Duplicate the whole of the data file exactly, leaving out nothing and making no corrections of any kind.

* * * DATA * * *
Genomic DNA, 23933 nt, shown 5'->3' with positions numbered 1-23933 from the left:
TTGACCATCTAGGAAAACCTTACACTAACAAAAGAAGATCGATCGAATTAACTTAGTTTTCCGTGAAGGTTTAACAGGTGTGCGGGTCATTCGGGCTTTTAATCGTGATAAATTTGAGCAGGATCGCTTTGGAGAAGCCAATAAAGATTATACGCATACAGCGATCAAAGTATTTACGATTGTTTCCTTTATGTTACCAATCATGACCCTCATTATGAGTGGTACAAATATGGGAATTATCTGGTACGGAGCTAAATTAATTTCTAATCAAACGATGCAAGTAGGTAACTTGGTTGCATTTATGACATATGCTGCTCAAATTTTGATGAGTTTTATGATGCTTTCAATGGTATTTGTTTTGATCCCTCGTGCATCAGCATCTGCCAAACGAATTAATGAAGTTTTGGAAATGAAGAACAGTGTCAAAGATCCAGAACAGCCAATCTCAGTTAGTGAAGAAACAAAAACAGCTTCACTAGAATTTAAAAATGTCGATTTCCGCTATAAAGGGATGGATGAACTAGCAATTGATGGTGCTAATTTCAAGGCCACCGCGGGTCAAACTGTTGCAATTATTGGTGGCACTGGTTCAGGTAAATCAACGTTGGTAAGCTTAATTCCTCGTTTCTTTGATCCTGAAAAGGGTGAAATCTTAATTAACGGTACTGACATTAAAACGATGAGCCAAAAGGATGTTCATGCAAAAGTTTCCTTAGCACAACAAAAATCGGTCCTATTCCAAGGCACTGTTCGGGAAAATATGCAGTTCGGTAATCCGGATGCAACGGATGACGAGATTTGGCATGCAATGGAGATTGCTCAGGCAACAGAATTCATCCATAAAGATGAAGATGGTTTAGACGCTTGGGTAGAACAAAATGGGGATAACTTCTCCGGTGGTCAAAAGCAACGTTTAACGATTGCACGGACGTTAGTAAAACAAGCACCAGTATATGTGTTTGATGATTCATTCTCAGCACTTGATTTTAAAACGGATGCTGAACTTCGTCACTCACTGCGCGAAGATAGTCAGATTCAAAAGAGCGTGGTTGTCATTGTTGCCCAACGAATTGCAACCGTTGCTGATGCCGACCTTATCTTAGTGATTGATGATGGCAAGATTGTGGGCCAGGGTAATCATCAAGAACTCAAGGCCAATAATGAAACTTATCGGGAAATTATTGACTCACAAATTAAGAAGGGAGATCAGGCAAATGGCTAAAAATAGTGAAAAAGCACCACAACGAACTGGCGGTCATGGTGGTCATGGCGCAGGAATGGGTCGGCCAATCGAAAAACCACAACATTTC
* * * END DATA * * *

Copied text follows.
Genomic DNA, 23933 nt, shown 5'->3' with positions numbered 1-23933 from the left:
TTGACCATCTAGGAAAACCTTACACTAACAAAAGAAGATCGATCGAATTAACTTAGTTTTCCGTGAAGGTTTAACAGGTGTGCGGGTCATTCGGGCTTTTAATCGTGATAAATTTGAGCAGGATCGCTTTGGAGAAGCCAATAAAGATTATACGCATACAGCGATCAAAGTATTTACGATTGTTTCCTTTATGTTACCAATCATGACCCTCATTATGAGTGGTACAAATATGGGAATTATCTGGTACGGAGCTAAATTAATTTCTAATCAAACGATGCAAGTAGGTAACTTGGTTGCATTTATGACATATGCTGCTCAAATTTTGATGAGTTTTATGATGCTTTCAATGGTATTTGTTTTGATCCCTCGTGCATCAGCATCTGCCAAACGAATTAATGAAGTTTTGGAAATGAAGAACAGTGTCAAAGATCCAGAACAGCCAATCTCAGTTAGTGAAGAAACAAAAACAGCTTCACTAGAATTTAAAAATGTCGATTTCCGCTATAAAGGGATGGATGAACTAGCAATTGATGGTGCTAATTTCAAGGCCACCGCGGGTCAAACTGTTGCAATTATTGGTGGCACTGGTTCAGGTAAATCAACGTTGGTAAGCTTAATTCCTCGTTTCTTTGATCCTGAAAAGGGTGAAATCTTAATTAACGGTACTGACATTAAAACGATGAGCCAAAAGGATGTTCATGCAAAAGTTTCCTTAGCACAACAAAAATCGGTCCTATTCCAAGGCACTGTTCGGGAAAATATGCAGTTCGGTAATCCGGATGCAACGGATGACGAGATTTGGCATGCAATGGAGATTGCTCAGGCAACAGAATTCATCCATAAAGATGAAGATGGTTTAGACGCTTGGGTAGAACAAAATGGGGATAACTTCTCCGGTGGTCAAAAGCAACGTTTAACGATTGCACGGACGTTAGTAAAACAAGCACCAGTATATGTGTTTGATGATTCATTCTCAGCACTTGATTTTAAAACGGATGCTGAACTTCGTCACTCACTGCGCGAAGATAGTCAGATTCAAAAGAGCGTGGTTGTCATTGTTGCCCAACGAATTGCAACCGTTGCTGATGCCGACCTTATCTTAGTGATTGATGATGGCAAGATTGTGGGCCAGGGTAATCATCAAGAACTCAAGGCCAATAATGAAACTTATCGGGAAATTATTGACTCACAAATTAAGAAGGGAGATCAGGCAAATGGCTAAAAATAGTGAAAAAGCACCACAACGAACTGGCGGTCATGGTGGTCATGGCGCAGGAATGGGTCGGCCAATCGAAAAACCACAACATTTC